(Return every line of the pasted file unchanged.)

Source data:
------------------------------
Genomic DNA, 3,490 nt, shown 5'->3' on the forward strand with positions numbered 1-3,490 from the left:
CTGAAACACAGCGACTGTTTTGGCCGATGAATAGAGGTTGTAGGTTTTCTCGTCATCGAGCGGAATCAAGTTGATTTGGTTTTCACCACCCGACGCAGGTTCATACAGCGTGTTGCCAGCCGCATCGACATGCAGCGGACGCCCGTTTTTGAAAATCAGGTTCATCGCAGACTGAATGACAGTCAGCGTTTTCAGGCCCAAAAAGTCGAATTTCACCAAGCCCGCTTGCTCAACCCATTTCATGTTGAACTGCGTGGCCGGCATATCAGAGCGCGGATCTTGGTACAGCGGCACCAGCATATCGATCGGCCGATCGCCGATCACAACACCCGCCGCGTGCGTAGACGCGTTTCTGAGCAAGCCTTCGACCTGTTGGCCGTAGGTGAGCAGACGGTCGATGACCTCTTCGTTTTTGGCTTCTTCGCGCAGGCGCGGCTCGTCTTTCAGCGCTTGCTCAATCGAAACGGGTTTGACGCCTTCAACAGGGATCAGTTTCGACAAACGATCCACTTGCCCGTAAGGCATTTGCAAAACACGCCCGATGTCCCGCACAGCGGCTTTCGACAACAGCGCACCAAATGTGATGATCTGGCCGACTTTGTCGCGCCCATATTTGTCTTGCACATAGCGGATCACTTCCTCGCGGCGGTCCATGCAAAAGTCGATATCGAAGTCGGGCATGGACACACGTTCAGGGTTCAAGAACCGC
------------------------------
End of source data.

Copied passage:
Genomic DNA, 3,490 nt, shown 5'->3' on the forward strand with positions numbered 1-3,490 from the left:
CTGAAACACAGCGACTGTTTTGGCCGATGAATAGAGGTTGTAGGTTTTCTCGTCATCGAGCGGAATCAAGTTGATTTGGTTTTCACCACCCGACGCAGGTTCATACAGCGTGTTGCCAGCCGCATCGACATGCAGCGGACGCCCGTTTTTGAAAATCAGGTTCATCGCAGACTGAATGACAGTCAGCGTTTTCAGGCCCAAAAAGTCGAATTTCACCAAGCCCGCTTGCTCAACCCATTTCATGTTGAACTGCGTGGCCGGCATATCAGAGCGCGGATCTTGGTACAGCGGCACCAGCATATCGATCGGCCGATCGCCGATCACAACACCCGCCGCGTGCGTAGACGCGTTTCTGAGCAAGCCTTCGACCTGTTGGCCGTAGGTGAGCAGACGGTCGATGACCTCTTCGTTTTTGGCTTCTTCGCGCAGGCGCGGCTCGTCTTTCAGCGCTTGCTCAATCGAAACGGGTTTGACGCCTTCAACAGGGATCAGTTTCGACAAACGATCCACTTGCCCGTAAGGCATTTGCAAAACACGCCCGATGTCCCGCACAGCGGCTTTCGACAACAGCGCACCAAATGTGATGATCTGGCCGACTTTGTCGCGCCCATATTTGTCTTGCACATAGCGGATCACTTCCTCGCGGCGGTCCATGCAAAAGTCGATATCGAAGTCGGGCATGGACACACGTTCAGGGTTCAAGAACCGC